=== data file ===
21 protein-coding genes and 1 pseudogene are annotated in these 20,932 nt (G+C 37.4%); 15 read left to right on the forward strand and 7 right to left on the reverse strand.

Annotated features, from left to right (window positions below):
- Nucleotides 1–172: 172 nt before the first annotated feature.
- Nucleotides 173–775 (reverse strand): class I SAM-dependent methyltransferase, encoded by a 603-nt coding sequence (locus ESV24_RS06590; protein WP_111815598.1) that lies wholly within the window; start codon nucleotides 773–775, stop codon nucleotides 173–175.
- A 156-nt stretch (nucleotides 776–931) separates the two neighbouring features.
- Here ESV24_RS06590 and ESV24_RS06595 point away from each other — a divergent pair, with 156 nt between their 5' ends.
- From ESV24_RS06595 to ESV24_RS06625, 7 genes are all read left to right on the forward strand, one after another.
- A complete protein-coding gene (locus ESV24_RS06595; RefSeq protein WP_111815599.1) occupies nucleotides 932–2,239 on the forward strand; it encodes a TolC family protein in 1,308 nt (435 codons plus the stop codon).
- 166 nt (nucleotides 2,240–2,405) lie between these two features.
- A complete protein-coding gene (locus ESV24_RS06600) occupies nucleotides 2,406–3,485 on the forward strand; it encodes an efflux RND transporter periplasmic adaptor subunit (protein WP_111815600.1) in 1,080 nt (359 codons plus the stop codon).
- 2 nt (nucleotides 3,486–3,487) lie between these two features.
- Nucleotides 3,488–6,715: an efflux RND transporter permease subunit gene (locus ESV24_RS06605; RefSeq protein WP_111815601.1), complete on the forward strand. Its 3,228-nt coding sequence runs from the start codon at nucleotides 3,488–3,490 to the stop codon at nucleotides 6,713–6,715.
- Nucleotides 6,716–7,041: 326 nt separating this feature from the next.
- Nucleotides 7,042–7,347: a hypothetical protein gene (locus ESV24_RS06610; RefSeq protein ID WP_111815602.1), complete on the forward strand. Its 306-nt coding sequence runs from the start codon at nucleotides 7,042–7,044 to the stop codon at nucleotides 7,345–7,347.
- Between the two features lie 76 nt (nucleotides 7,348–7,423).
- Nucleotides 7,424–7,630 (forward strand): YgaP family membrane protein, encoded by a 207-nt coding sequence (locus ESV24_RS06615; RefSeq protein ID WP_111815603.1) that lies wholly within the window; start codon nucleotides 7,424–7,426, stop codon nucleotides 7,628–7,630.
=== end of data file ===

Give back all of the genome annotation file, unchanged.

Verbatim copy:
21 protein-coding genes and 1 pseudogene are annotated in these 20,932 nt (G+C 37.4%); 15 read left to right on the forward strand and 7 right to left on the reverse strand.

Annotated features, from left to right (window positions below):
- Nucleotides 1–172: 172 nt before the first annotated feature.
- Nucleotides 173–775 (reverse strand): class I SAM-dependent methyltransferase, encoded by a 603-nt coding sequence (locus ESV24_RS06590; protein WP_111815598.1) that lies wholly within the window; start codon nucleotides 773–775, stop codon nucleotides 173–175.
- A 156-nt stretch (nucleotides 776–931) separates the two neighbouring features.
- Here ESV24_RS06590 and ESV24_RS06595 point away from each other — a divergent pair, with 156 nt between their 5' ends.
- From ESV24_RS06595 to ESV24_RS06625, 7 genes are all read left to right on the forward strand, one after another.
- A complete protein-coding gene (locus ESV24_RS06595; RefSeq protein WP_111815599.1) occupies nucleotides 932–2,239 on the forward strand; it encodes a TolC family protein in 1,308 nt (435 codons plus the stop codon).
- 166 nt (nucleotides 2,240–2,405) lie between these two features.
- A complete protein-coding gene (locus ESV24_RS06600) occupies nucleotides 2,406–3,485 on the forward strand; it encodes an efflux RND transporter periplasmic adaptor subunit (protein WP_111815600.1) in 1,080 nt (359 codons plus the stop codon).
- 2 nt (nucleotides 3,486–3,487) lie between these two features.
- Nucleotides 3,488–6,715: an efflux RND transporter permease subunit gene (locus ESV24_RS06605; RefSeq protein WP_111815601.1), complete on the forward strand. Its 3,228-nt coding sequence runs from the start codon at nucleotides 3,488–3,490 to the stop codon at nucleotides 6,713–6,715.
- Nucleotides 6,716–7,041: 326 nt separating this feature from the next.
- Nucleotides 7,042–7,347: a hypothetical protein gene (locus ESV24_RS06610; RefSeq protein ID WP_111815602.1), complete on the forward strand. Its 306-nt coding sequence runs from the start codon at nucleotides 7,042–7,044 to the stop codon at nucleotides 7,345–7,347.
- Between the two features lie 76 nt (nucleotides 7,348–7,423).
- Nucleotides 7,424–7,630 (forward strand): YgaP family membrane protein, encoded by a 207-nt coding sequence (locus ESV24_RS06615; RefSeq protein ID WP_111815603.1) that lies wholly within the window; start codon nucleotides 7,424–7,426, stop codon nucleotides 7,628–7,630.